Vanderbilt Law Review


Judith Resnik

First Page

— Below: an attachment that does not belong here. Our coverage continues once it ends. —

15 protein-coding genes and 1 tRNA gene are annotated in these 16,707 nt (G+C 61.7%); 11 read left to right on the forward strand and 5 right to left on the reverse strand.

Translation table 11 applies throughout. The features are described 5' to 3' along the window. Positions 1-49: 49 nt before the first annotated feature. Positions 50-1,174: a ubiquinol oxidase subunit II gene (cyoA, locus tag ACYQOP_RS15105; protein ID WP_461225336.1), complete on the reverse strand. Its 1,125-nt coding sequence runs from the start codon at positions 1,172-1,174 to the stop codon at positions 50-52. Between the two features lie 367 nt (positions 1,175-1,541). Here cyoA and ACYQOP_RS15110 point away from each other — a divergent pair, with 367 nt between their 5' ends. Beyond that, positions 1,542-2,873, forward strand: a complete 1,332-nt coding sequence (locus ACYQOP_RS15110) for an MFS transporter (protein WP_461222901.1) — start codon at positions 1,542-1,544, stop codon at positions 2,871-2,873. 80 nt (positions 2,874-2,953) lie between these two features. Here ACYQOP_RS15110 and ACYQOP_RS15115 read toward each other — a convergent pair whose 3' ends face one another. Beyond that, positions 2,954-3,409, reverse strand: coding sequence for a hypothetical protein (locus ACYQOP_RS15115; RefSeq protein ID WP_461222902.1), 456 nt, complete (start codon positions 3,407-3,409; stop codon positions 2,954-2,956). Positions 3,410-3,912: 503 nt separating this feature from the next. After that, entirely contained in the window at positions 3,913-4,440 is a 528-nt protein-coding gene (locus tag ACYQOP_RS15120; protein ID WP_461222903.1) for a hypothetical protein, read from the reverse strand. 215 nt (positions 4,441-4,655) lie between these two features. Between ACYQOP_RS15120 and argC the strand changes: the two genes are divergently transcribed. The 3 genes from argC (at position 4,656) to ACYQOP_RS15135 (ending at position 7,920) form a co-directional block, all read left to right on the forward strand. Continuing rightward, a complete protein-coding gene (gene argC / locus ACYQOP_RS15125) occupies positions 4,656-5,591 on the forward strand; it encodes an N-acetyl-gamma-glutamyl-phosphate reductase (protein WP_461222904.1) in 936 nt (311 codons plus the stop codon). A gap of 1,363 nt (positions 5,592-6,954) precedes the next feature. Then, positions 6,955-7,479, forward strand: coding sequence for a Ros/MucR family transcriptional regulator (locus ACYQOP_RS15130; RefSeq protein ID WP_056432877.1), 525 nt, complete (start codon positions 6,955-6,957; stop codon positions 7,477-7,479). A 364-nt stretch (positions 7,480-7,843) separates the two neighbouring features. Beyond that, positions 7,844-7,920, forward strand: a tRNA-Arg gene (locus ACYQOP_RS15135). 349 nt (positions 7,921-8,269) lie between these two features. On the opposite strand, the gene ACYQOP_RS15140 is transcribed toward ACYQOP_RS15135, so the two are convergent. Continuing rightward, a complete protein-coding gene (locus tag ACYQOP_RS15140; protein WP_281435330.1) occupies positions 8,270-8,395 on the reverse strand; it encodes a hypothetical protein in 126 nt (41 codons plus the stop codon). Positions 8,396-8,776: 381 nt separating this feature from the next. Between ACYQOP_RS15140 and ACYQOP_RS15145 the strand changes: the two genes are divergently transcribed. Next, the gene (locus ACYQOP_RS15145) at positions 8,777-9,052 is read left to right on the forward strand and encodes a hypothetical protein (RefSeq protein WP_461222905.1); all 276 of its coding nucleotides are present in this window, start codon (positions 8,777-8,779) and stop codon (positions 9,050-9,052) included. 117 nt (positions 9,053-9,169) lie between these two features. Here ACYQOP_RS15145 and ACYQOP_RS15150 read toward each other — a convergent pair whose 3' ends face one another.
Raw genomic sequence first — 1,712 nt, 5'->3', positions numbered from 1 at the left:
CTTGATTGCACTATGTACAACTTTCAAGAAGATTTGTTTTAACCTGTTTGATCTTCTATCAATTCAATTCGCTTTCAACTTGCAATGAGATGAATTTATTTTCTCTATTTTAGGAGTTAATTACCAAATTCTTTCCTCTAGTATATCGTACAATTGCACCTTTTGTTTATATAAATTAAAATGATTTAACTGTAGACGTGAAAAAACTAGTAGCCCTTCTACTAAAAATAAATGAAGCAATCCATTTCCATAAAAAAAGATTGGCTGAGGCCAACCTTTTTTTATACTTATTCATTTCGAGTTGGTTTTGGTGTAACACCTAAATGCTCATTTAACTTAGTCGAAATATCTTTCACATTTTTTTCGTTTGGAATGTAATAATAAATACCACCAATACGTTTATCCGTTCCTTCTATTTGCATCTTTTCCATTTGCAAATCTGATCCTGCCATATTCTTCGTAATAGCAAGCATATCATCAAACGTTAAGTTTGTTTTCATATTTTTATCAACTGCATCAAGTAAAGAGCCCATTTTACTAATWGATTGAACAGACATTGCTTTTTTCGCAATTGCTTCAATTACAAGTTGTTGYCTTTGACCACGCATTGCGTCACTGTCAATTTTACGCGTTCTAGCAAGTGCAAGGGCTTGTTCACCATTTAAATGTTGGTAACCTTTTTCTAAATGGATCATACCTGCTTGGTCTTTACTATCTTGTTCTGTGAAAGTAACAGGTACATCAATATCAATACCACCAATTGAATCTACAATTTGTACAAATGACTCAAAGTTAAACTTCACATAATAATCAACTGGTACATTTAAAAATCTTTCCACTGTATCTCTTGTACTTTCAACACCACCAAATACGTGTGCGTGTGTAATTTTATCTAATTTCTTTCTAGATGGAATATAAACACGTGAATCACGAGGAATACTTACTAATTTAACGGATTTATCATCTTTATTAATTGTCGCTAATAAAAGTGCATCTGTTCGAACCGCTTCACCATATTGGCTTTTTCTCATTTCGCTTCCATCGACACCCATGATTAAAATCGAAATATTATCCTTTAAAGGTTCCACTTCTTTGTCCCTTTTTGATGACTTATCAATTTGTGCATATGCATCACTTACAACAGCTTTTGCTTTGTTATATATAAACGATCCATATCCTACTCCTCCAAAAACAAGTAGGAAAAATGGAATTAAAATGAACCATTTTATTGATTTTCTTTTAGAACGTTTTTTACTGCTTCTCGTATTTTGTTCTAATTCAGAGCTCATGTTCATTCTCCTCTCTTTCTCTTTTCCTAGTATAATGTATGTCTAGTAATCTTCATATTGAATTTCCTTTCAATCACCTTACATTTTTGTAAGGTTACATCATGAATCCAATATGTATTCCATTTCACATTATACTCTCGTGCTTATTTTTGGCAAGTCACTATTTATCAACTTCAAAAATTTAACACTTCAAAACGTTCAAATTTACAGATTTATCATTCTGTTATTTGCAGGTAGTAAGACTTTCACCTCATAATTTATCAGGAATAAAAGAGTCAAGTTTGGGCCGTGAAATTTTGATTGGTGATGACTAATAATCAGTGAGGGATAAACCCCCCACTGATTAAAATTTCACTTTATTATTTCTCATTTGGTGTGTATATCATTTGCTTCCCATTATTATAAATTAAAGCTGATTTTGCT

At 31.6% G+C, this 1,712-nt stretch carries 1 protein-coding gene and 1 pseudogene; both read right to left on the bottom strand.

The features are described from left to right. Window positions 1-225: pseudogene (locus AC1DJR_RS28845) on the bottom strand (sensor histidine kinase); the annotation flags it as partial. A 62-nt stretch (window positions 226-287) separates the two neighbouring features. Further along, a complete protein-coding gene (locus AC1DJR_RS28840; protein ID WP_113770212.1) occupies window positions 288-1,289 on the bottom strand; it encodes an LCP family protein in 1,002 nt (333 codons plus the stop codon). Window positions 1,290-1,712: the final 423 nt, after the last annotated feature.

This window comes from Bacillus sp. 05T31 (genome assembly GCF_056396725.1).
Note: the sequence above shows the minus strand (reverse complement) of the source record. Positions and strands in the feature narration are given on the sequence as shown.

A first enterprise in understanding and reframing Federal Courts jurisprudence is to locate, descriptively, "the Federal Courts." This activity-identifying the topic-may seem too obvious for comment, but I hope to show its utility. One must start with a bit of history, going back to the "beginning" of this body of jurisprudence. The relevant date is 1928, when Felix Frankfurter and James Landis, who began this conversation, published their book, The Business of the Supreme Court: A Study in the Federal Judicial System. Three years later, in 1931, Felix Frankfurter, then joined by Wilber G. Katz (and later by Harry Shulman), published accompanying teaching materials, Cases and Other Authorities on Federal Jurisdiction and Procedure. That book argued for a place in the curriculum for what was then a new course, and one that was (as the authors put it) distinct from "practice." Frankfurter and his colleagues wanted a course appropriate to the "university law school." Most of the topics they picked and the organization used in 1931 are the very categories typically addressed in Federal Courts courses today: jurisdictional questions such as the meaning of "case" and "controversy"; the original and appellate jurisdiction of the United States Supreme Court; the power of federal courts to make federal common law; the relationship be- tween the state and federal courts; habeas corpus.